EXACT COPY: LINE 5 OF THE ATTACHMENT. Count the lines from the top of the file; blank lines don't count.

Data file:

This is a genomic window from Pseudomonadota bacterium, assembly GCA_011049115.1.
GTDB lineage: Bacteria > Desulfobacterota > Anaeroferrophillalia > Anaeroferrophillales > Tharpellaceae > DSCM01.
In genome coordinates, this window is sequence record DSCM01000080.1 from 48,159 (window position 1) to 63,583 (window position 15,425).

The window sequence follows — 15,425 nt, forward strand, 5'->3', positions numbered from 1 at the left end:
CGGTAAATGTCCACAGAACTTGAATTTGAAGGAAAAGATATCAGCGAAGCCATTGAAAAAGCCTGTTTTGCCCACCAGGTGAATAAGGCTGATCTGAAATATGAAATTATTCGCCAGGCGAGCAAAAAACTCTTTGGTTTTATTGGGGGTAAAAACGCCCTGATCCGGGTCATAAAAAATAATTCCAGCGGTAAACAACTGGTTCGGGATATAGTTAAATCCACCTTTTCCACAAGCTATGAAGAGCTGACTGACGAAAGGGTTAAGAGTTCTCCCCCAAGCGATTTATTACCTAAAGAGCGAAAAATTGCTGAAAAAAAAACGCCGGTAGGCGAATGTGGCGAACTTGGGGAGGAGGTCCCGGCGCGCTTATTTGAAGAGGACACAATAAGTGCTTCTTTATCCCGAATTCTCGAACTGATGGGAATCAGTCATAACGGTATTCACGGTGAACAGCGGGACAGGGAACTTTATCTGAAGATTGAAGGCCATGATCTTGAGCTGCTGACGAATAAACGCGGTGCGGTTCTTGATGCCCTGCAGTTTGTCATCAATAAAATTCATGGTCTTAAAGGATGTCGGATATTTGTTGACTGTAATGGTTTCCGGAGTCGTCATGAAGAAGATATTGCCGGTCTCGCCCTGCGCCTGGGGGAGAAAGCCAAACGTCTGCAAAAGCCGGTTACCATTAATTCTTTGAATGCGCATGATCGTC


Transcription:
CGGTAAATGTCCACAGAACTTGAATTTGAAGGAAAAGATATCAGCGAAGCCATTGAAAAAGCCTGTTTTGCCCACCAGGTGAATAAGGCTGATCTGAAATATGAAATTATTCGCCAGGCGAGCAAAAAACTCTTTGGTTTTATTGGGGGTAAAAACGCCCTGATCCGGGTCATAAAAAATAATTCCAGCGGTAAACAACTGGTTCGGGATATAGTTAAATCCACCTTTTCCACAAGCTATGAAGAGCTGACTGACGAAAGGGTTAAGAGTTCTCCCCCAAGCGATTTATTACCTAAAGAGCGAAAAATTGCTGAAAAAAAAACGCCGGTAGGCGAATGTGGCGAACTTGGGGAGGAGGTCCCGGCGCGCTTATTTGAAGAGGACACAATAAGTGCTTCTTTATCCCGAATTCTCGAACTGATGGGAATCAGTCATAACGGTATTCACGGTGAACAGCGGGACAGGGAACTTTATCTGAAGATTGAAGGCCATGATCTTGAGCTGCTGACGAATAAACGCGGTGCGGTTCTTGATGCCCTGCAGTTTGTCATCAATAAAATTCATGGTCTTAAAGGATGTCGGATATTTGTTGACTGTAATGGTTTCCGGAGTCGTCATGAAGAAGATATTGCCGGTCTCGCCCTGCGCCTGGGGGAGAAAGCCAAACGTCTGCAAAAGCCGGTTACCATTAATTCTTTGAATGCGCATGATCGTC